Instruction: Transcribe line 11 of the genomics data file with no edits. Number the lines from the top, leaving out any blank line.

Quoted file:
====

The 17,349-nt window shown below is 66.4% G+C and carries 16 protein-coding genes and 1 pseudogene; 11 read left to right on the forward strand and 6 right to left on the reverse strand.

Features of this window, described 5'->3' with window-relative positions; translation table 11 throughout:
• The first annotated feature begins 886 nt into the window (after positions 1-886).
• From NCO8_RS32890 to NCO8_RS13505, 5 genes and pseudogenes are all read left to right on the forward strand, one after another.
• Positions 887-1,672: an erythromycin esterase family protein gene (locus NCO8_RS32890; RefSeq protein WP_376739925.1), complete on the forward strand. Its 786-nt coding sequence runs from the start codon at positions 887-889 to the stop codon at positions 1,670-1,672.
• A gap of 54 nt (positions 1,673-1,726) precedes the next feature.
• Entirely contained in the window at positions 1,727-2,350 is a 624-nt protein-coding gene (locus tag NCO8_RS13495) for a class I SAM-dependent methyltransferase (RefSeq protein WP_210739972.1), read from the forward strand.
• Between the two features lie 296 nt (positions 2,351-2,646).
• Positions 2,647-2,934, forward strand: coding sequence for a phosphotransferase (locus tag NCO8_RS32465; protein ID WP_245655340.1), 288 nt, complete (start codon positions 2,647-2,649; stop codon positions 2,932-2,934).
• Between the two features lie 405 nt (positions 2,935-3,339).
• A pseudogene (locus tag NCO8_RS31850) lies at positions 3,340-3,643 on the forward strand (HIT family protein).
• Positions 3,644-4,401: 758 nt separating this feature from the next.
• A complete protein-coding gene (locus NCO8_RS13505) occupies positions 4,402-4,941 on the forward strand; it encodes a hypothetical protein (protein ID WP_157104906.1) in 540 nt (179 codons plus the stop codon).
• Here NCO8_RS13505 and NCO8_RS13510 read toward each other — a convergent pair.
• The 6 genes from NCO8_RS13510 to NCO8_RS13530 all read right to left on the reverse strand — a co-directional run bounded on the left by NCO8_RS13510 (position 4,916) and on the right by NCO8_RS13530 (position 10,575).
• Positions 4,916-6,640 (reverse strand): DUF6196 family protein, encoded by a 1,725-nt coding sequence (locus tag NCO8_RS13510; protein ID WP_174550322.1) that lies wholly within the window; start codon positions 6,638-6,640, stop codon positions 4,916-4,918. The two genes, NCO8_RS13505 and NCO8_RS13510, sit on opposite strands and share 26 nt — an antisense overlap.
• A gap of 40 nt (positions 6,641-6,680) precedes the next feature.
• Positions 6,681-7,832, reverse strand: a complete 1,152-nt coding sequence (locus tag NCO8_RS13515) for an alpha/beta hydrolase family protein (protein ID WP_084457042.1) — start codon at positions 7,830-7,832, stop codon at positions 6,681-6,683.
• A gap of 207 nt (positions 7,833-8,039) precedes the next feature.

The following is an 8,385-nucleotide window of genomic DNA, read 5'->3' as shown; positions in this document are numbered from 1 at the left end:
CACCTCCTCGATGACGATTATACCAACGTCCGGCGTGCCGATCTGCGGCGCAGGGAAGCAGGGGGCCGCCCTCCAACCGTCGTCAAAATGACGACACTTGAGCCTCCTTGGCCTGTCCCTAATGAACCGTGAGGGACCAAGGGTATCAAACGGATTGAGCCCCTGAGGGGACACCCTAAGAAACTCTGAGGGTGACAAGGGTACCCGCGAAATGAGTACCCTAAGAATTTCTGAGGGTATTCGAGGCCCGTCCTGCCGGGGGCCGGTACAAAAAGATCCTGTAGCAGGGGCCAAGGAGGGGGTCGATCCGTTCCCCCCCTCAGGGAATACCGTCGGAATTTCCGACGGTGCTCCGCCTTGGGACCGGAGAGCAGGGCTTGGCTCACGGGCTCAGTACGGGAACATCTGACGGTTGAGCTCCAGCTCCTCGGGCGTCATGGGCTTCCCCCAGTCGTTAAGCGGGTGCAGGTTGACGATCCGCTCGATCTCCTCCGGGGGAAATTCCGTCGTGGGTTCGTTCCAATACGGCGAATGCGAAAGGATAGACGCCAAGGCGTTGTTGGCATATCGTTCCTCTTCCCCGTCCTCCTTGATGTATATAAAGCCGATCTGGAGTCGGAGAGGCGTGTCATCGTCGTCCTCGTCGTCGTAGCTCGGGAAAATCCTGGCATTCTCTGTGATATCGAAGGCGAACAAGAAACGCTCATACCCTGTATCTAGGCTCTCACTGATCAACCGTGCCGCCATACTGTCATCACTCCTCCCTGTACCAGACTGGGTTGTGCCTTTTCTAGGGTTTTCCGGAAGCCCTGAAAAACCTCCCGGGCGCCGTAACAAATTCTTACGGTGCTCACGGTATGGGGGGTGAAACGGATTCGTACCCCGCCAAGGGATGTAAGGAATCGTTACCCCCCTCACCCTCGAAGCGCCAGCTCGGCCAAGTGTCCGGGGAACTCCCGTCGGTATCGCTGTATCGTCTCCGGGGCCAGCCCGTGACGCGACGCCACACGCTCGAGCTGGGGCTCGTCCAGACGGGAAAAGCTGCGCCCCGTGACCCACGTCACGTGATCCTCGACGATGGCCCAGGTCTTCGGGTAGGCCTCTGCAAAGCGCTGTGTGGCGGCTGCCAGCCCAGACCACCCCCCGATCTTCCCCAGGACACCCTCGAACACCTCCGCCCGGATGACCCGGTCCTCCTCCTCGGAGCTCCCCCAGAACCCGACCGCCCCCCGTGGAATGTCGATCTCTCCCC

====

• A pseudogene (locus tag NCO8_RS31850) lies at positions 3,340-3,643 on the forward strand (HIT family protein).